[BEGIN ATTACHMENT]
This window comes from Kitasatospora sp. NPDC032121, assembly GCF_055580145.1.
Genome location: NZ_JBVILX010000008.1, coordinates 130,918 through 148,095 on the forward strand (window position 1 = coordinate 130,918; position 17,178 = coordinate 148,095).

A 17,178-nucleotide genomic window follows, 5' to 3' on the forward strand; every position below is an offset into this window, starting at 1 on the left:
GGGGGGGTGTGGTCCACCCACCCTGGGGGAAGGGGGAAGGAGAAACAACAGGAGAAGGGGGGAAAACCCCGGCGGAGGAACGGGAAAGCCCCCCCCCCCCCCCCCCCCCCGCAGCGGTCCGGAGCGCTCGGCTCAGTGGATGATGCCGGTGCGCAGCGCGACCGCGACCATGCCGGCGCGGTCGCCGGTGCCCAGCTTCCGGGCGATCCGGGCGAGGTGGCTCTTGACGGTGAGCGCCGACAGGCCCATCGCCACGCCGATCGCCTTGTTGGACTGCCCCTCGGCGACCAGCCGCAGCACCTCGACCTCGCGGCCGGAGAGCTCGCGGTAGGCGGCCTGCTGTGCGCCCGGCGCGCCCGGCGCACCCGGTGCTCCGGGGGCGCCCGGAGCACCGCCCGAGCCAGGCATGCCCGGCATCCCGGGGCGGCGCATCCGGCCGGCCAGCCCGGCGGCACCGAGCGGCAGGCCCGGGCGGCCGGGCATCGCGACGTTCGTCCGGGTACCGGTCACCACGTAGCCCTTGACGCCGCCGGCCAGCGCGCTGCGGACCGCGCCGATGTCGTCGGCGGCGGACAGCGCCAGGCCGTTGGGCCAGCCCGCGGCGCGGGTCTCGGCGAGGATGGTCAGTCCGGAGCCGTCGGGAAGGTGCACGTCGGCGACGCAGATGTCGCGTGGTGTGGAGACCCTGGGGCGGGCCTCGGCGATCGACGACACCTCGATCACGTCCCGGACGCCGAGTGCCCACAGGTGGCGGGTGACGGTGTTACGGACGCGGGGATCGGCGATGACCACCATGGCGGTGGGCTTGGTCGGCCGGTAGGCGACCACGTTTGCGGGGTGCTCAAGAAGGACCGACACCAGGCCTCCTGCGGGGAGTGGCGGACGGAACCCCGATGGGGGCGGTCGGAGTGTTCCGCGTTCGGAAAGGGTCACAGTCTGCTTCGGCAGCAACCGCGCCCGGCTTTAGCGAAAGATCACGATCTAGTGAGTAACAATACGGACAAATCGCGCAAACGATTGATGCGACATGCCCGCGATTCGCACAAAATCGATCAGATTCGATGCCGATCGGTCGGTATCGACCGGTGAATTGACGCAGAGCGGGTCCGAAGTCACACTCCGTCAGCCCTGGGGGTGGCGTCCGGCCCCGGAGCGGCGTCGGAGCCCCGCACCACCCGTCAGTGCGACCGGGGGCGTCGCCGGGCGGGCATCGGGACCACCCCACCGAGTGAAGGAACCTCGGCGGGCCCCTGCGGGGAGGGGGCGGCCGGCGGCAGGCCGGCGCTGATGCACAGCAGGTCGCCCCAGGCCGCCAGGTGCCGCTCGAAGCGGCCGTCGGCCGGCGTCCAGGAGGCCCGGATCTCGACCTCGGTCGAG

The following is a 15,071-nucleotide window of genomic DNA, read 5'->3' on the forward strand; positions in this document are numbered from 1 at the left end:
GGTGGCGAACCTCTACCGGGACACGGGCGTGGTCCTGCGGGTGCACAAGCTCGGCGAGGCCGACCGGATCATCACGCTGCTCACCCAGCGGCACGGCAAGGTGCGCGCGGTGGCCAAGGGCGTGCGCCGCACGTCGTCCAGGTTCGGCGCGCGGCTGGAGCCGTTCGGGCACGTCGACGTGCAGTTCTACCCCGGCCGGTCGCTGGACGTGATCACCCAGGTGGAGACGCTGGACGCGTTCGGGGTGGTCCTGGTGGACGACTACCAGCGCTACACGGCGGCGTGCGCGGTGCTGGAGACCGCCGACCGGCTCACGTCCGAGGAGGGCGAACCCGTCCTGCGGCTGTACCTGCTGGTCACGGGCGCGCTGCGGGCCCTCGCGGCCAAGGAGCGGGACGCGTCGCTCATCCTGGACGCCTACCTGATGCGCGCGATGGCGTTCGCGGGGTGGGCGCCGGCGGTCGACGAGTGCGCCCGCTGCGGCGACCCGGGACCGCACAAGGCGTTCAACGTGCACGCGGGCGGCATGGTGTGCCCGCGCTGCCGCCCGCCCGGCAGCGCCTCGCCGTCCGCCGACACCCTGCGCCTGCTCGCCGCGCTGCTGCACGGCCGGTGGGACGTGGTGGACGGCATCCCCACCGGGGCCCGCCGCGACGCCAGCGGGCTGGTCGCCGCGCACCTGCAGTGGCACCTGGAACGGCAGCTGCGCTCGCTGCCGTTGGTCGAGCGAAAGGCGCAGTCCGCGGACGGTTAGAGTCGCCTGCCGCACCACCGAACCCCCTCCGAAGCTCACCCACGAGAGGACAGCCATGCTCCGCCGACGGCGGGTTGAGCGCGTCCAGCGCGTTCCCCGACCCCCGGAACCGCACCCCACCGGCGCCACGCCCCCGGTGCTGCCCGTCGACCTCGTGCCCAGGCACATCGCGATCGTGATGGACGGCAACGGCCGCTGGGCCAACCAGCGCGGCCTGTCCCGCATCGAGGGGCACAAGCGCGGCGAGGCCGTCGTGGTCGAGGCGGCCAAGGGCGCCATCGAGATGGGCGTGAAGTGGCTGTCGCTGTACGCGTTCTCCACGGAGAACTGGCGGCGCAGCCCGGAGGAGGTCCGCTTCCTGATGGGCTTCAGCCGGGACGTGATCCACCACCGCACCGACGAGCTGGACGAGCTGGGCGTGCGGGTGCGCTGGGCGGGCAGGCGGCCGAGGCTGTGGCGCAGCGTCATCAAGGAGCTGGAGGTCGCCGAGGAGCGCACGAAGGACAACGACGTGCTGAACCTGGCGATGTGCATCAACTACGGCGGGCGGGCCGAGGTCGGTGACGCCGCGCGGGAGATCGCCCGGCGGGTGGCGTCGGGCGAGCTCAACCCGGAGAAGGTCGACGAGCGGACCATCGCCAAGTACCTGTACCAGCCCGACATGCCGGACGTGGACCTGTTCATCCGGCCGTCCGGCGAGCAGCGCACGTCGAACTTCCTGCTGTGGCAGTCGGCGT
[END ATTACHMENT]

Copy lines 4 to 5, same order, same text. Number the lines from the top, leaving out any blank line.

GGGGGGGTGTGGTCCACCCACCCTGGGGGAAGGGGGAAGGAGAAACAACAGGAGAAGGGGGGAAAACCCCGGCGGAGGAACGGGAAAGCCCCCCCCCCCCCCCCCCCCCCGCAGCGGTCCGGAGCGCTCGGCTCAGTGGATGATGCCGGTGCGCAGCGCGACCGCGACCATGCCGGCGCGGTCGCCGGTGCCCAGCTTCCGGGCGATCCGGGCGAGGTGGCTCTTGACGGTGAGCGCCGACAGGCCCATCGCCACGCCGATCGCCTTGTTGGACTGCCCCTCGGCGACCAGCCGCAGCACCTCGACCTCGCGGCCGGAGAGCTCGCGGTAGGCGGCCTGCTGTGCGCCCGGCGCGCCCGGCGCACCCGGTGCTCCGGGGGCGCCCGGAGCACCGCCCGAGCCAGGCATGCCCGGCATCCCGGGGCGGCGCATCCGGCCGGCCAGCCCGGCGGCACCGAGCGGCAGGCCCGGGCGGCCGGGCATCGCGACGTTCGTCCGGGTACCGGTCACCACGTAGCCCTTGACGCCGCCGGCCAGCGCGCTGCGGACCGCGCCGATGTCGTCGGCGGCGGACAGCGCCAGGCCGTTGGGCCAGCCCGCGGCGCGGGTCTCGGCGAGGATGGTCAGTCCGGAGCCGTCGGGAAGGTGCACGTCGGCGACGCAGATGTCGCGTGGTGTGGAGACCCTGGGGCGGGCCTCGGCGATCGACGACACCTCGATCACGTCCCGGACGCCGAGTGCCCACAGGTGGCGGGTGACGGTGTTACGGACGCGGGGATCGGCGATGACCACCATGGCGGTGGGCTTGGTCGGCCGGTAGGCGACCACGTTTGCGGGGTGCTCAAGAAGGACCGACACCAGGCCTCCTGCGGGGAGTGGCGGACGGAACCCCGATGGGGGCGGTCGGAGTGTTCCGCGTTCGGAAAGGGTCACAGTCTGCTTCGGCAGCAACCGCGCCCGGCTTTAGCGAAAGATCACGATCTAGTGAGTAACAATACGGACAAATCGCGCAAACGATTGATGCGACATGCCCGCGATTCGCACAAAATCGATCAGATTCGATGCCGATCGGTCGGTATCGACCGGTGAATTGACGCAGAGCGGGTCCGAAGTCACACTCCGTCAGCCCTGGGGGTGGCGTCCGGCCCCGGAGCGGCGTCGGAGCCCCGCACCACCCGTCAGTGCGACCGGGGGCGTCGCCGGGCGGGCATCGGGACCACCCCACCGAGTGAAGGAACCTCGGCGGGCCCCTGCGGGGAGGGGGCGGCCGGCGGCAGGCCGGCGCTGATGCACAGCAGGTCGCCCCAGGCCGCCAGGTGCCGCTCGAAGCGGCCGTCGGCCGGCGTCCAGGAGGCCCGGATCTCGACCTCGGTCGAG

The following is a 15,071-nucleotide window of genomic DNA, read 5'->3' on the forward strand; positions in this document are numbered from 1 at the left end: